Intel’s 2009 Roadmap: Add More Cores, Decrease Manufacturing Size and Invest in Fab/R&D

Submitted by lalit on February 11, 2009 - 2:57pm.

This week Intel has been talking about upcoming processor technologies at ISSCC in San Francisco. At the event, Intel showcased its first 8-core processor prototype designed for servers. The new Nehalem 8-core processor will join the Xeon family later this year and feature 16-thread and 64-bit processing.

Intel also talked about its plans to salvage usable part from a defective chip by disabling the core or cache region, which is found defective. So, Intel will sell six-core processor that was originally designed to be a 8-core processor but Intel disabled two defective cores in the manufacturing process. Intel claims that by disabling the defective parts of the chips in manufacturing process the defective part won’t draw power or leak current. This method will not only decrease low yield for new technology but also reduce resource wastage.

In 2009, Intel will be moving its complete processor lineup to Nehalem architecture and later in fourth quarter it will introduce the 32nm Westmere processor lineup for desktops and laptops. At ISSCC, Intel demoed the first 32nm working processor in both laptop and desktop system. The new 32nm process will allow Intel to increase performance, decrease core size and introduce new multi-chip package with graphics integrate in the processor. The 32nm process uses the second-generation High-k+ metal gate transistor, immersion lithography, 9 cooper + low-k interconnect layer and is 70 percent smaller than 45nm generation.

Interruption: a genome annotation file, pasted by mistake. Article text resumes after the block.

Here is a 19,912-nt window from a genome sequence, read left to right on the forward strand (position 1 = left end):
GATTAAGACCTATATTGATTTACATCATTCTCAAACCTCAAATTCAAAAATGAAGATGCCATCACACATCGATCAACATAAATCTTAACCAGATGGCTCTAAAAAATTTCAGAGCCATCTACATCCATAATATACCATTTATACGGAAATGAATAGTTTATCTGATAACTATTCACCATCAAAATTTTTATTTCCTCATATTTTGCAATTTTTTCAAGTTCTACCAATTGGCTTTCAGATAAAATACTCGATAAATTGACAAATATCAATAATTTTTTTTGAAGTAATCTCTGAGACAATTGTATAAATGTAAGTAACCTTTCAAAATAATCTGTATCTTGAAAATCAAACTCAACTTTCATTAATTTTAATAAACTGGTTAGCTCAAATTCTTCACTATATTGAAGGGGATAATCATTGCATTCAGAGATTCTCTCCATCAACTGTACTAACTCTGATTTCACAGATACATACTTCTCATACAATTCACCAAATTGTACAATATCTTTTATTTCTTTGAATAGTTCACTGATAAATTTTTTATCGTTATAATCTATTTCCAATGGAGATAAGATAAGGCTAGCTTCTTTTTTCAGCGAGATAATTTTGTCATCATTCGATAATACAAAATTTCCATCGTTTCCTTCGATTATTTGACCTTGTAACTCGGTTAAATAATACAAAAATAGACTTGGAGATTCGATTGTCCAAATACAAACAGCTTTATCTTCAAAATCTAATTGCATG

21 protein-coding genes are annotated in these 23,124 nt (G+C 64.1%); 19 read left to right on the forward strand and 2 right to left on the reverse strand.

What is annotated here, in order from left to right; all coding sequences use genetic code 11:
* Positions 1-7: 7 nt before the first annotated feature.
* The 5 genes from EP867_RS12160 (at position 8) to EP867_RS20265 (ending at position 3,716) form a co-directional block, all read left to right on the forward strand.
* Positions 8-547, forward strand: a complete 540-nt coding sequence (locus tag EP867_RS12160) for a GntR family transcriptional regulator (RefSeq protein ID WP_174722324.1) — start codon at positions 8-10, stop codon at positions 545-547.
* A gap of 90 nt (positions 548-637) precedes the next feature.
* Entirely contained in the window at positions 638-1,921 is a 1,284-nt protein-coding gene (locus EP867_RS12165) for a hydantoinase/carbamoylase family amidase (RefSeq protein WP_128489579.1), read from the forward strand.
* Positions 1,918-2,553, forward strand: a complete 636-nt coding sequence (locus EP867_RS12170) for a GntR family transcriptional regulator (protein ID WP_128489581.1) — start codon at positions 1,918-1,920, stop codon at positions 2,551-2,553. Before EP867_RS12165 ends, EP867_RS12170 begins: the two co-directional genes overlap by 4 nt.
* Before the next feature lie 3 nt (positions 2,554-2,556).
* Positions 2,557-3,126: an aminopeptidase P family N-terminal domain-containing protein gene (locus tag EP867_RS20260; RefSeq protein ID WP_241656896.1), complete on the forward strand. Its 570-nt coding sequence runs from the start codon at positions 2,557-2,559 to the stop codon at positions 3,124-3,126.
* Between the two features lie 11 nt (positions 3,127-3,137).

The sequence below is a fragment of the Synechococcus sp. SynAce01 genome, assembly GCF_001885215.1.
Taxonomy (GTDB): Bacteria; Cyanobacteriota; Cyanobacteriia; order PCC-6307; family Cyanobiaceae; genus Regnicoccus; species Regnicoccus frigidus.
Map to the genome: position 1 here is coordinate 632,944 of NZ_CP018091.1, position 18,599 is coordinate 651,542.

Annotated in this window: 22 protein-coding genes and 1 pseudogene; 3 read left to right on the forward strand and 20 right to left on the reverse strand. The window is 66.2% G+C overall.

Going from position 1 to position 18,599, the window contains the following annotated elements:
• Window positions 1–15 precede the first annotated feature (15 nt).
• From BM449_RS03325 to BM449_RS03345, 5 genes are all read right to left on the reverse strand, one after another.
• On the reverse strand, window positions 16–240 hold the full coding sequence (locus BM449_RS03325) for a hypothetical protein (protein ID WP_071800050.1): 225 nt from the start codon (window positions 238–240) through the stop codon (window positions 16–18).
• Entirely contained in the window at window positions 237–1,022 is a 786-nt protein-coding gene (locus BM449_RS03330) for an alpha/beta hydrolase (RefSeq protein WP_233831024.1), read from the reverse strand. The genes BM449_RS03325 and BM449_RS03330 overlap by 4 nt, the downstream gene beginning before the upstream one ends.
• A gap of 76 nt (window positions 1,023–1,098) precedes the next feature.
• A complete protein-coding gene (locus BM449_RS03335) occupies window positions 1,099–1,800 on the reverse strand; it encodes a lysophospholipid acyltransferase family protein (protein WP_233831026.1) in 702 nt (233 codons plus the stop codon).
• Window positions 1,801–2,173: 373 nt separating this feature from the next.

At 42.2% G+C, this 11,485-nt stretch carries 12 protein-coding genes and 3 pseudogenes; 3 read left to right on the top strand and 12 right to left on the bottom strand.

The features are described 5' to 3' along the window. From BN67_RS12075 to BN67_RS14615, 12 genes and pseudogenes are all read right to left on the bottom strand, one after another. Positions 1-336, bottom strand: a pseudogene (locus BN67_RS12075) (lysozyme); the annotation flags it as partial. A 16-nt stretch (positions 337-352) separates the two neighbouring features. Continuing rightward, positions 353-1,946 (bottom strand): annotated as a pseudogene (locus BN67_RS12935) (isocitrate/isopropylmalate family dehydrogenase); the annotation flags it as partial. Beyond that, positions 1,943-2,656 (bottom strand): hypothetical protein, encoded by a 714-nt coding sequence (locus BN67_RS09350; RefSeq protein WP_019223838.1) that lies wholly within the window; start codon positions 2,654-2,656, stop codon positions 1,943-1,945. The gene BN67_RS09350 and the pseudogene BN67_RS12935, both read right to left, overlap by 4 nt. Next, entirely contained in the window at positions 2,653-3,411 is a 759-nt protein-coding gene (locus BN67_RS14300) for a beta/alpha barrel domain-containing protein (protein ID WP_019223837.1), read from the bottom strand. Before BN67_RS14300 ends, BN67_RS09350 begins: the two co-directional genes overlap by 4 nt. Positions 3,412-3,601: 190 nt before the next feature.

The 45nm Nehalem processer lineup for 2009 will include Bloomfiled (quad-core) and Lynnfield (quad-core) processors for desktops, Clarksfiled (quad-core) processors for laptops and Nehalem-EX (8-core), Nehalem-EP (four-core) and Lynnfield (four-core) processors for servers. The 32nm Westmere processors that will be introduced in Q4 2009 will include Gulftown (six-core) and Clarkdale (dual-core) processors for desktop, Arrandale (dual-core) processors for laptops and Clarkdale (dual-core) processors for servers.

Intel’s CEO Paul Otellini said on Tuesday that the company would be investing $7 billion in 2009-10 on 32nm manufacturing technology. Intel will use the investment to shift to a new manufacturing process by upgrading four of its existing fabs. Intel hopes that this move will keep it a step ahead of rivals in processor manufacturing, as most companies are planning a move to 32nm process technology in 2010-11 time frame.

The move to 32nm manufacturing technology will definitely strengthen Intel’s hold on x86 processor market. Intel will be more than one year ahead of its nearest rival AMD in producing smaller, more powerful and energy efficient 32nm processors.